My family and friends will walk for the 1st time April 2011 because my daughter Samantha Mae was born at 26 weeks in September 2009. She was only 1 lb 9oz and 13 inches long!! She is truly a miracle! I found out I had lupus, fibromyalgia, and antiphospholipid syndrome which is a blood clotting disorder. All of these disorders combined made it very hard for our little girl to grow inside me and we had no idea I had anything until I was 25 weeks along. The only complication I seemed to have were blood clots in my hands called vasculitis. I had them from day 1 of conception but the doctors just dismissed the tiny painful red dots. If they hadn’t then they would have realized that I had the blood clotting disorder, the lupus and maybe even diagnosed the fibromyalgia. As a result they would have given me blood thinners which would have kept my baby in my belly until she could be fully developed. In late September I was admitted to the hospital with a blood pressure of 170/140 and was told I would be there for a while. A week later the doctors decided Sammy and I were healthy and stable enough to go home. They took the monitors off me and my belly and left the room. Thank God my mom was in the room because not 5 minutes later I had a seizure. They wouldn’t have known if no one was in the room with me and I had stopped breathing. An hour later on September 25th 2009 at 13:13pm Samantha Mae was born weighing only 1 lb 9 oz and measuring 13 inches long. I don’t remember a single thing except asking to be put out because of the pain. Days later when I was stable enough to see Sam it was in an isolette, with a bili light on for jaundice. The light would have hurt her eyes if she had opened them so they put the tiniest soft glasses on her face to protect her. She needed to be put on a respirator almost immediately so her little face was all taped up to hold the tube in place. I think it took days before I could see my babies face. She also had an umbilical catheter which is inserted into an artery in the umbilical cord, a vein in the umbilical cord, or both, to allow fluid and medication administration, blood pressure monitoring, painless blood sampling, and other procedures. Wrapped around her little foot was a pulse oximeter that had a red light. As the light traveled through the skin to the sensor, it measured the amount of hemoglobin that carried oxygen in the blood. She had several other wires leading from her body leading from her body including the cardiac and respiratory monitors which were stuck to her chest and side and led up to a machine that beeped constantly as her heart rate plummeted or as we called it “ a brady“ as in bradycardia. Her skin was so thin that you could see all her tiny veins. It was, as a new parent, the most horrifying site in the world to see your child suffering. For someone who has never been in this situation, I tried to paint a picture of exactly what she looked like because I think it is important for people to know how serious premature births are. Samantha had heart surgery to close a PDA, or patent ductus arterious, which in a lot of cases closes on its own. She has a scar that runs the length of her shoulder blade and a clip holding the PDA closed. Samantha struggled on the respirator for 3 months our of her 4 month hospital stay and then continued on a high flow cannula until she could tolerate regular oxygen. We eventually brought her home on O2 which she continued for 9 months. While in the NICU she also participated in a steroid study to help determine whether all preemies needed such a high dose of steroids to help their lungs continue to develop. She was on steroids a while and ended up weaning off the steroids at home. They served their purpose well, her lungs are in wonderful condition! We are so blessed that these are the only problems we have had to face. Samantha has no eye problems like many preemies. For a while they thought she might have retinopathy but that ended up going away. It doesn’t even look like she will need glasses any time soon like a lot of preemies. We just found out her language skills are above and beyond where she needs to be at 18 months and her fine and gross motor skills are right where they need to be! My husband and I are so proud of her, she is such a happy little girl and I cant wait to show her off at the walk. She can’t wait to March for Babies, especially since she just learned to walk and that’s all she does these days!! I just want everyone out there to know that if you are pregnant you are in control of that little babies life from the moment they are conceived. Learn from your doctors, teachers, family, any information that you can on how to help care for this new baby growing inside you. If you feel like something is wrong, fight the world to fix it even if everyone tells you everything is fine because you know your body. Trust me, you do not want to end up sitting in the NICU next to your newborn. We hope that our story can touch just one person’s life and help to educate people about just a tiny portion of preemie life.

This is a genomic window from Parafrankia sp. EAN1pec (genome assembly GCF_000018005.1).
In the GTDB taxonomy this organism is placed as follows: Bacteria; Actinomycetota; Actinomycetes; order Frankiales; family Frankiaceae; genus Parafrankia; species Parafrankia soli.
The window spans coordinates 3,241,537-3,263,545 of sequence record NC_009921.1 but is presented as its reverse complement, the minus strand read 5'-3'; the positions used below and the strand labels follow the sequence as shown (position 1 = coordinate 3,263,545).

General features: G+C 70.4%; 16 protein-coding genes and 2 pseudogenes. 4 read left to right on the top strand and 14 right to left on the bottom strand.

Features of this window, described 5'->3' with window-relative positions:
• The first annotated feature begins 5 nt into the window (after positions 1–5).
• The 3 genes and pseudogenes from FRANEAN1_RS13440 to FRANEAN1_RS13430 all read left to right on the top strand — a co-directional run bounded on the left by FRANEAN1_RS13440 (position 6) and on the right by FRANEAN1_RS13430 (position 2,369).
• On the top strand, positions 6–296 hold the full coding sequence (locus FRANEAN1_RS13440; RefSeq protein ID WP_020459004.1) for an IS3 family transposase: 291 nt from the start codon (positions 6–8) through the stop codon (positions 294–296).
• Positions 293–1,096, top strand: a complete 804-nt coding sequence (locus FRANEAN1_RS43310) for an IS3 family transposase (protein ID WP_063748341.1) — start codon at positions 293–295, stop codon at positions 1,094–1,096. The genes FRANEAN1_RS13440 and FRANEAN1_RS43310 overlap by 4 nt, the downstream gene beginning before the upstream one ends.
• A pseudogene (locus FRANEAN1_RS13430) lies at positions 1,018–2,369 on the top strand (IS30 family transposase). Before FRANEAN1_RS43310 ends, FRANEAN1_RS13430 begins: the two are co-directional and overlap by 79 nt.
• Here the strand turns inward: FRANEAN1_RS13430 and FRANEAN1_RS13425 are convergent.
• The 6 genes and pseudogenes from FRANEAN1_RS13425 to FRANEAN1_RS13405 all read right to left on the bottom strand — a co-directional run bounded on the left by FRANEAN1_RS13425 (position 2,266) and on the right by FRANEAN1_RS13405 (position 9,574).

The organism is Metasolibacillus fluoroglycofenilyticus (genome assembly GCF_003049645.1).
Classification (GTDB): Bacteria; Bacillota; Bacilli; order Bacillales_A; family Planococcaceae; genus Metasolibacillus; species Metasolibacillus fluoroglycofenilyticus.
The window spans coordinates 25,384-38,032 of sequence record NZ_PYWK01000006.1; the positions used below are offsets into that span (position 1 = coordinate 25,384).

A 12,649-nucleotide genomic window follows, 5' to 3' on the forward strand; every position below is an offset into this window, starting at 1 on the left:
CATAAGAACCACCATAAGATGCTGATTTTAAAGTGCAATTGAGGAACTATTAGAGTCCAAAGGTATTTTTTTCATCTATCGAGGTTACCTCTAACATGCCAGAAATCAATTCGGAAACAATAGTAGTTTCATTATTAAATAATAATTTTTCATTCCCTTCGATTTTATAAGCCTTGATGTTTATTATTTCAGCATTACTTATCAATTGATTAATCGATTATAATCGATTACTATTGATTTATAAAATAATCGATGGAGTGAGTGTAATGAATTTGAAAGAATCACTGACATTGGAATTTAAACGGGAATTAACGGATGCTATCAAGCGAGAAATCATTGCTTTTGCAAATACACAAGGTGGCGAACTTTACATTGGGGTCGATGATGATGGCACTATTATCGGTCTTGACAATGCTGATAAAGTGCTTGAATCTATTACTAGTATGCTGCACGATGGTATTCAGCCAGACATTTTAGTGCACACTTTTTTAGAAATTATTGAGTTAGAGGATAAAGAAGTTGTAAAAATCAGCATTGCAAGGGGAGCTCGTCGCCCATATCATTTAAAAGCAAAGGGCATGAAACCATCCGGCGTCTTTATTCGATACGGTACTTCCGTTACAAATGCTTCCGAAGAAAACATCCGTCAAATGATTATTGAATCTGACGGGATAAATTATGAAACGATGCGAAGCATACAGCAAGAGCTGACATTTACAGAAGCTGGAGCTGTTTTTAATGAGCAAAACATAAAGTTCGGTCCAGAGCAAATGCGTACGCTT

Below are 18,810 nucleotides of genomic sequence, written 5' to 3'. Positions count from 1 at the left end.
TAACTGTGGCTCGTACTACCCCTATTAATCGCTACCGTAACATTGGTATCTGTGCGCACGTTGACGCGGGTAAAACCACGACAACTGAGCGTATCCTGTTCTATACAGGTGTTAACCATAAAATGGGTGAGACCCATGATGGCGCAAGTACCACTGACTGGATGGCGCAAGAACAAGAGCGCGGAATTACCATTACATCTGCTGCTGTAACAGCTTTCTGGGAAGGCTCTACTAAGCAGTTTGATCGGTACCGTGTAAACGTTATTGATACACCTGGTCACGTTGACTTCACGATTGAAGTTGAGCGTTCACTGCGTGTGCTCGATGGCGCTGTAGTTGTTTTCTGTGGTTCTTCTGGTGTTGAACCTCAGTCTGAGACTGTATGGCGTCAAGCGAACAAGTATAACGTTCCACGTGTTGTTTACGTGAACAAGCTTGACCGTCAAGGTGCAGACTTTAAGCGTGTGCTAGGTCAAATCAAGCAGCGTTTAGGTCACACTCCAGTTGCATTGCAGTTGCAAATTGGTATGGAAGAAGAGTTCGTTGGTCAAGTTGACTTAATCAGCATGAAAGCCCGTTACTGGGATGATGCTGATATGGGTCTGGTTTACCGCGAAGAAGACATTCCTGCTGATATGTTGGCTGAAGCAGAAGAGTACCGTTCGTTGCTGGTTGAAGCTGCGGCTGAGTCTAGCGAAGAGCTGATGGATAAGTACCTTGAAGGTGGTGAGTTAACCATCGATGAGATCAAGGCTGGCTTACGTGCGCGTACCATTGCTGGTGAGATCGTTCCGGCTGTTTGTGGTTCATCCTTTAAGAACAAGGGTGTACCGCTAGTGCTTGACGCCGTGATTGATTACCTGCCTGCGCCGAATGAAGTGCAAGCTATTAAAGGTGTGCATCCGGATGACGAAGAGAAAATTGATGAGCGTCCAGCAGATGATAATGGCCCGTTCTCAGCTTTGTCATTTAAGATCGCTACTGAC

Walking Together for Stronger, Heathier Babies